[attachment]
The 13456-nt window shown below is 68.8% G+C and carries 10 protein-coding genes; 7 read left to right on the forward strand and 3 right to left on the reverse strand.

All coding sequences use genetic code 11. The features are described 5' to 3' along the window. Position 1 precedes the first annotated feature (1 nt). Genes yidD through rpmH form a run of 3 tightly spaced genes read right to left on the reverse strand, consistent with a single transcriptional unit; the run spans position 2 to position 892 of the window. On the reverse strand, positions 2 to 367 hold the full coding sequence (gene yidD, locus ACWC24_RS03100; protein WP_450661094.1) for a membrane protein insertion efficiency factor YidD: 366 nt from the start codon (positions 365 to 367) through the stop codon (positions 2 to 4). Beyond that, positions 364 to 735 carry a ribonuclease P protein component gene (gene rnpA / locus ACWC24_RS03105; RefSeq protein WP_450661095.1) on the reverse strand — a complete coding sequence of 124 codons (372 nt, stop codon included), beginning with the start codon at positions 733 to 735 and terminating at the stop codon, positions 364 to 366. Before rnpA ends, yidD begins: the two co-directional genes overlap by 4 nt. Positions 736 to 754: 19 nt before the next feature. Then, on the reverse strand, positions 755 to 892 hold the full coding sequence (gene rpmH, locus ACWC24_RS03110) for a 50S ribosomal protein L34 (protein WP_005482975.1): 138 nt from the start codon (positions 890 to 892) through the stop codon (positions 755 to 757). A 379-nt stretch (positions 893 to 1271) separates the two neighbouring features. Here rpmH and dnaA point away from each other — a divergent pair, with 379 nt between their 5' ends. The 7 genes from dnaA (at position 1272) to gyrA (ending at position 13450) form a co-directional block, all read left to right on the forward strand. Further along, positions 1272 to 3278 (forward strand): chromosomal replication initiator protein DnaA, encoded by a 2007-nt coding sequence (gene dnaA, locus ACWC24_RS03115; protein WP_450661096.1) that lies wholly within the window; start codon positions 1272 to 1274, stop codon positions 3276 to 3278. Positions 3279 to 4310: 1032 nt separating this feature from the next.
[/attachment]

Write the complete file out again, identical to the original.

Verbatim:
The 13456-nt window shown below is 68.8% G+C and carries 10 protein-coding genes; 7 read left to right on the forward strand and 3 right to left on the reverse strand.

All coding sequences use genetic code 11. The features are described 5' to 3' along the window. Position 1 precedes the first annotated feature (1 nt). Genes yidD through rpmH form a run of 3 tightly spaced genes read right to left on the reverse strand, consistent with a single transcriptional unit; the run spans position 2 to position 892 of the window. On the reverse strand, positions 2 to 367 hold the full coding sequence (gene yidD, locus ACWC24_RS03100; protein WP_450661094.1) for a membrane protein insertion efficiency factor YidD: 366 nt from the start codon (positions 365 to 367) through the stop codon (positions 2 to 4). Beyond that, positions 364 to 735 carry a ribonuclease P protein component gene (gene rnpA / locus ACWC24_RS03105; RefSeq protein WP_450661095.1) on the reverse strand — a complete coding sequence of 124 codons (372 nt, stop codon included), beginning with the start codon at positions 733 to 735 and terminating at the stop codon, positions 364 to 366. Before rnpA ends, yidD begins: the two co-directional genes overlap by 4 nt. Positions 736 to 754: 19 nt before the next feature. Then, on the reverse strand, positions 755 to 892 hold the full coding sequence (gene rpmH, locus ACWC24_RS03110) for a 50S ribosomal protein L34 (protein WP_005482975.1): 138 nt from the start codon (positions 890 to 892) through the stop codon (positions 755 to 757). A 379-nt stretch (positions 893 to 1271) separates the two neighbouring features. Here rpmH and dnaA point away from each other — a divergent pair, with 379 nt between their 5' ends. The 7 genes from dnaA (at position 1272) to gyrA (ending at position 13450) form a co-directional block, all read left to right on the forward strand. Further along, positions 1272 to 3278 (forward strand): chromosomal replication initiator protein DnaA, encoded by a 2007-nt coding sequence (gene dnaA, locus ACWC24_RS03115; protein WP_450661096.1) that lies wholly within the window; start codon positions 1272 to 1274, stop codon positions 3276 to 3278. Positions 3279 to 4310: 1032 nt separating this feature from the next.